If there was a theme to When Calls the Heart Season 9 Episode 4, then it might have been about finding your passion.
A few people realized that perhaps their current role doesn’t offer them the same satisfaction as they see from people like Elizabeth and Rosemary, who are thriving doing what they love.
Overall, it was a relatively sedate hour, and if you were going to miss one this season, this was the one to miss.
If you had looked at the publicity photos, you might have thought that the excitement surrounding Joseph apprehending someone in the street was a significant storyline.
Alas, it was not. It was a mere blip of a scene that made me wonder if Joseph, who had earlier complained about the workload at the mill since Lee is working at the Village Voice, might not be cut out for administrative work at all.
That’s the first thing Millie thought as Joseph rustled through papers at the cafe. He surprised her by saying he was considering either asking for a raise (which makes sense) or buying into the business, so he had a more personal stake in it.
Both are fine suggestions, except for the fact that Joseph isn’t enjoying the work. More money or a stake in the operation won’t change that.
By contrast, Millie, too, wants to buy into the business she’s helping to run, which is a splendid idea that speaks to her passion. She’s an excellent cook with exciting ideas, and she is well-suited to the hospitality industry.
Bill might even be able to step back a little if he shared the business with Millie, allowing him to step more firmly into his love for justice.
Perhaps Joseph has a mind for it, as well.
He didn’t hesitate to take off on foot, hunting down a young many with a damaged car. It matched the description of the one used in the hit-and-run perpetrated on Nathan and Newton, and Joseph made short order of the culprit without much assistance.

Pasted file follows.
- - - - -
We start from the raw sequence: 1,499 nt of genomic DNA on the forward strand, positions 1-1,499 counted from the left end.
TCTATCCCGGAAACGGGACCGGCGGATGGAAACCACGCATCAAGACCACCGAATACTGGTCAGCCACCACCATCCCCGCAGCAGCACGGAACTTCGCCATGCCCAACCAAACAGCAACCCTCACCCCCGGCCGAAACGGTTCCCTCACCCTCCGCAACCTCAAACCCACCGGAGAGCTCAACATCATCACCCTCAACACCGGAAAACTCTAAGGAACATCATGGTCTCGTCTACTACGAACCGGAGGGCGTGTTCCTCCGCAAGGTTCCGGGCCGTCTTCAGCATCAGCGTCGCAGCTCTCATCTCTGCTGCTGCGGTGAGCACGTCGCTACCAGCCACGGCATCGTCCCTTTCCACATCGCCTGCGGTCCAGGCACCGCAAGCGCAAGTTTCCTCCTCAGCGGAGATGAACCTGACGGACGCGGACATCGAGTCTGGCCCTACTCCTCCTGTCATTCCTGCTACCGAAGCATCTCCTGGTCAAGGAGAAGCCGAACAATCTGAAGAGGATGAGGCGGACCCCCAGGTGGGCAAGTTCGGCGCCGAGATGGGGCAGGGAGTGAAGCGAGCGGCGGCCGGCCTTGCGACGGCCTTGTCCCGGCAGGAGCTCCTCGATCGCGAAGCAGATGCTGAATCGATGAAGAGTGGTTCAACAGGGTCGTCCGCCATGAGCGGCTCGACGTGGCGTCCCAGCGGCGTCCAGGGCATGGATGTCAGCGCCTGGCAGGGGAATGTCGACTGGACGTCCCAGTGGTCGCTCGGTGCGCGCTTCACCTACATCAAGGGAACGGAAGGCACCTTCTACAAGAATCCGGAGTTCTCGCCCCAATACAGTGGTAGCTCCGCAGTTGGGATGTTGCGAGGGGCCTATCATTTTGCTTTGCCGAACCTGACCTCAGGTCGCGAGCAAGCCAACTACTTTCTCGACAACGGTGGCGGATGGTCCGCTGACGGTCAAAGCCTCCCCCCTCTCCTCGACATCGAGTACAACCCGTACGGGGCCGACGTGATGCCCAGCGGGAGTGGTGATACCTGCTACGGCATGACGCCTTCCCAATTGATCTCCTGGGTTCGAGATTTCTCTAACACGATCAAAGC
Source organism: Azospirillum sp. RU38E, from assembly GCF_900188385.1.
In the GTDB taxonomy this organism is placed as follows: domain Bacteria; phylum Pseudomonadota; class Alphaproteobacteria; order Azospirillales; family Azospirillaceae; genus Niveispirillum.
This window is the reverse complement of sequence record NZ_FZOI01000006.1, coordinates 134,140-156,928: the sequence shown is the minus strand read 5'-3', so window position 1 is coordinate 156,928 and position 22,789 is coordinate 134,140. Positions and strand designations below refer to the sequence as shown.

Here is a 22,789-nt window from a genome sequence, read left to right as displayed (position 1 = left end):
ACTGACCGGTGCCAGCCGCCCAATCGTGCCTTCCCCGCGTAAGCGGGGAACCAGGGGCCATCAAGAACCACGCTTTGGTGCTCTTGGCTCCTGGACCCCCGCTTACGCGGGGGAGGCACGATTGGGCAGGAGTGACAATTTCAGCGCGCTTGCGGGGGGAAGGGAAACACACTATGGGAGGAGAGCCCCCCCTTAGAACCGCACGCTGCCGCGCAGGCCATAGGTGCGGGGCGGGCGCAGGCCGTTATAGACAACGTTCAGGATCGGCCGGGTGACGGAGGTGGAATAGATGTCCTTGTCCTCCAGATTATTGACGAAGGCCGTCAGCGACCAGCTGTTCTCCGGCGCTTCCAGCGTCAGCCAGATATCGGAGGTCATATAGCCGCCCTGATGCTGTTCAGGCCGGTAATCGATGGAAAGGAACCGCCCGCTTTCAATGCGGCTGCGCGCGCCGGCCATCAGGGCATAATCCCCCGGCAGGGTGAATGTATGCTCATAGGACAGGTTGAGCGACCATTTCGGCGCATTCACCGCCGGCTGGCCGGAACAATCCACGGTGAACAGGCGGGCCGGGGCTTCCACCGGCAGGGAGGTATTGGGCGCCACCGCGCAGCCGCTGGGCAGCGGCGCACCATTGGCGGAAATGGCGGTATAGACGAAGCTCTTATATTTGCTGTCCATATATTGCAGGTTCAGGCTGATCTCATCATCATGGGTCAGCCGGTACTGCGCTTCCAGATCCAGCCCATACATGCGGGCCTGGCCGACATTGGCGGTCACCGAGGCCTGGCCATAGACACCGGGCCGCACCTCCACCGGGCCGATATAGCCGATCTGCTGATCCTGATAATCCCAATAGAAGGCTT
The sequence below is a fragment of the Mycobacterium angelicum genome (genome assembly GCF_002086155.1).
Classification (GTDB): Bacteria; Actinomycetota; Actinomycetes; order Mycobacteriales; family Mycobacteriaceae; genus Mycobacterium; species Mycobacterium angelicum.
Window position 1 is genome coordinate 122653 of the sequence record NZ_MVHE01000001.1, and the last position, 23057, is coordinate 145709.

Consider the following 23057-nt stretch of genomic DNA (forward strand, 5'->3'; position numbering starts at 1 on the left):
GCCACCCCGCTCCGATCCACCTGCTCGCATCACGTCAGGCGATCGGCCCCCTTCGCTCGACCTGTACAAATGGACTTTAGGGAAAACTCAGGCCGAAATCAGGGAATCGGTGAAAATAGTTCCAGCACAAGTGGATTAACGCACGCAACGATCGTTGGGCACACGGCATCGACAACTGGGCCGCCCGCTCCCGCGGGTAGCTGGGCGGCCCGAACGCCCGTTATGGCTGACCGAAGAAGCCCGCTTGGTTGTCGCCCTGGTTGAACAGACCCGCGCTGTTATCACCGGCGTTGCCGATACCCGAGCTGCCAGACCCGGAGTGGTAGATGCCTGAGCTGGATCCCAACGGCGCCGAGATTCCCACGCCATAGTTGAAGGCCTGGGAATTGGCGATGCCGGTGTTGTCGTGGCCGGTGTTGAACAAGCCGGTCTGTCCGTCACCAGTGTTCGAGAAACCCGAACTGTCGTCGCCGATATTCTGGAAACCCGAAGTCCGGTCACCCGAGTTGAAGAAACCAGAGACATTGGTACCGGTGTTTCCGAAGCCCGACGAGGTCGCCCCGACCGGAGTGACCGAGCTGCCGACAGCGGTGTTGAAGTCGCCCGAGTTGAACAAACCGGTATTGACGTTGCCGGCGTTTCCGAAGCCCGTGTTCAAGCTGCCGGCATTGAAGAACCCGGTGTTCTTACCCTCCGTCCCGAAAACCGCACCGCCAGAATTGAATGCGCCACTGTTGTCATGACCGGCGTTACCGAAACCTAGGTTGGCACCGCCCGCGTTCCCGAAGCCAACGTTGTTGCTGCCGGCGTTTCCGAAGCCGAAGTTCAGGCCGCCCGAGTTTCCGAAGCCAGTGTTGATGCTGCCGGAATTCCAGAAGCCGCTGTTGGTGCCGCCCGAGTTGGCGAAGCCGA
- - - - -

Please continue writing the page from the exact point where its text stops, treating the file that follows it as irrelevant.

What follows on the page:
I don’t know much about Mounties and how other non-Mounties fit into the law and justice in Canada, but it sure seems like Joseph might be passionate enough about it to look into it.
Do you think there will be more to the hit-and-run story?
It’s a bizarre ending, if that’s the end of it. It should have paired nicely to the theme of change for When Calls the Heart Season 9, offering a chance to address how automobiles will impact the small-town atmosphere, whether for safety reasons or aesthetics.
Surely, there was more to it than a way to bring May and Nathan closer. But, to that end, mission accomplished.
It didn’t take long for Nathan to patch up his broken heart. If you don’t watch When Calls the Heart online, he saw something in May the moment she arrived, and her patience with Newton and Nathan sure turned his head.
She’s a great character so far, and I’m eager to see how her husband fits into the picture. It’s so mysterious, and she’s only dropping bits of information to Bill, and the show is giving us even less.
That allows us to get to know her in good time rather than feeling as though she’s being pushed toward Nathan (which, given the season’s promotional art, she was).
Lee was also at a crossroads working at the Village Voice. It’s not easy to work under your wife, and he’s eager to prove himself for something other than politics. But Rosemary knows he has a nose for it, and if anyone is going to discover Mike’s capabilities as the new mayor, it’s Lee.
As a guy without a plan, Mike’s whole shtick is just a shtick, right? Lee’s question to him was quite pertinent. Mike didn’t run on a sound platform (fire safety? oh my), so understanding how he plans to address Hope Valley’s interests shouldn’t be swept under the rug.
But Mike merely talked about other platforms in a strange walk around the topic. On When Calls the Heart Season 9 Episode 3, he proclaimed he’s an intelligent guy who deserves the benefit of the doubt.